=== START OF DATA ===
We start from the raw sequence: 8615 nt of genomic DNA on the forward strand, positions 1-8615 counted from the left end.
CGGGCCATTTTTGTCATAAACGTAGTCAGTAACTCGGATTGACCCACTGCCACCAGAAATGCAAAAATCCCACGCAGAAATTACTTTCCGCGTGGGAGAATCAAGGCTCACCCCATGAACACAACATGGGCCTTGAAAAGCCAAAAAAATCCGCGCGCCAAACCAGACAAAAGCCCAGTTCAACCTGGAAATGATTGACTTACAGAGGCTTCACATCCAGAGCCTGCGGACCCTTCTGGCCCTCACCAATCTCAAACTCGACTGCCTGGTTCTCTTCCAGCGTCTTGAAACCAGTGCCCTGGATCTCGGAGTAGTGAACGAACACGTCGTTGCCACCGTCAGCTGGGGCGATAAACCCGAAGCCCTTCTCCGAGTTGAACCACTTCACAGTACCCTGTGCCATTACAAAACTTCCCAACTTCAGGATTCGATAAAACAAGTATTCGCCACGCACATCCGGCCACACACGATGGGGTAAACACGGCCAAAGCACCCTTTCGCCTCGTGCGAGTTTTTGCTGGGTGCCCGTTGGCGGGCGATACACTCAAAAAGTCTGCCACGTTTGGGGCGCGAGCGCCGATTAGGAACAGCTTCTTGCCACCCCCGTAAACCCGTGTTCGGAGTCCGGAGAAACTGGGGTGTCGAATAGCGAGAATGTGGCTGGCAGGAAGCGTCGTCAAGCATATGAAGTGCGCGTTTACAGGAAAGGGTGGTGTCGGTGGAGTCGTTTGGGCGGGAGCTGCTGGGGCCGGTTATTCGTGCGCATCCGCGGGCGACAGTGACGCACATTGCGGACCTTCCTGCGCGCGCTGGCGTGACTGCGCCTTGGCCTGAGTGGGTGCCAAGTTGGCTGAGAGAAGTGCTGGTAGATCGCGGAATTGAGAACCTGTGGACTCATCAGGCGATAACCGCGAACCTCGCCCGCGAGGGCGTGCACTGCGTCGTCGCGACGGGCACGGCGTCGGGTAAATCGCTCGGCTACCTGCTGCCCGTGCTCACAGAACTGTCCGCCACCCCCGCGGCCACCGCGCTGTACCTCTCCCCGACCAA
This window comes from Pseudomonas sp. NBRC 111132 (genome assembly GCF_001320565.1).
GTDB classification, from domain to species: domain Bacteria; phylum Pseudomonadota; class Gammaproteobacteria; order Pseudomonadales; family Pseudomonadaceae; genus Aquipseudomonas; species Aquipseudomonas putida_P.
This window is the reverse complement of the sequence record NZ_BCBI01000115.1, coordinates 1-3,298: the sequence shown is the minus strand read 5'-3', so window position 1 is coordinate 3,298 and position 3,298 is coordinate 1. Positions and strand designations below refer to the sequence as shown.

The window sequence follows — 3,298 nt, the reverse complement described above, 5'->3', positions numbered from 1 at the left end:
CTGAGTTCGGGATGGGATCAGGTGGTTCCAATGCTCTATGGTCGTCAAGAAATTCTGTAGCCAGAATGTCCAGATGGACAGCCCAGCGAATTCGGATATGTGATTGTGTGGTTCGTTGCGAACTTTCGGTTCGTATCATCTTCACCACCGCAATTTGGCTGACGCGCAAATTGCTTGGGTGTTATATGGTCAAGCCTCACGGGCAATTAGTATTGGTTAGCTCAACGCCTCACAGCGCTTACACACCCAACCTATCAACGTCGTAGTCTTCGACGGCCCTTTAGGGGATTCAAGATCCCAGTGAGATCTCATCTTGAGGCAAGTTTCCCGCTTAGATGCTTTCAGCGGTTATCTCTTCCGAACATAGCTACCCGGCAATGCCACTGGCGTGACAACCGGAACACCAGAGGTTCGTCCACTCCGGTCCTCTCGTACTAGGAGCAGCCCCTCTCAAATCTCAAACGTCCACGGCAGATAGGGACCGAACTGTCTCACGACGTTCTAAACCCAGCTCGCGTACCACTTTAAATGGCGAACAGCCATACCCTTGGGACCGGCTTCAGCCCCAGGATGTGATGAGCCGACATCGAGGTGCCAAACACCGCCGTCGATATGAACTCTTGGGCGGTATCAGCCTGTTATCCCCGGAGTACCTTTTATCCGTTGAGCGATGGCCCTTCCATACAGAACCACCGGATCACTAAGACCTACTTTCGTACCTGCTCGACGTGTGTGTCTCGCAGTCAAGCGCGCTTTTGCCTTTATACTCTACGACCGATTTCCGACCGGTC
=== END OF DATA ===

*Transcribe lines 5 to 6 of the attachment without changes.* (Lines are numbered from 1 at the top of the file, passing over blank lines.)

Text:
This window is the reverse complement of the sequence record NZ_BCBI01000115.1, coordinates 1-3,298: the sequence shown is the minus strand read 5'-3', so window position 1 is coordinate 3,298 and position 3,298 is coordinate 1. Positions and strand designations below refer to the sequence as shown.

The window sequence follows — 3,298 nt, the reverse complement described above, 5'->3', positions numbered from 1 at the left end: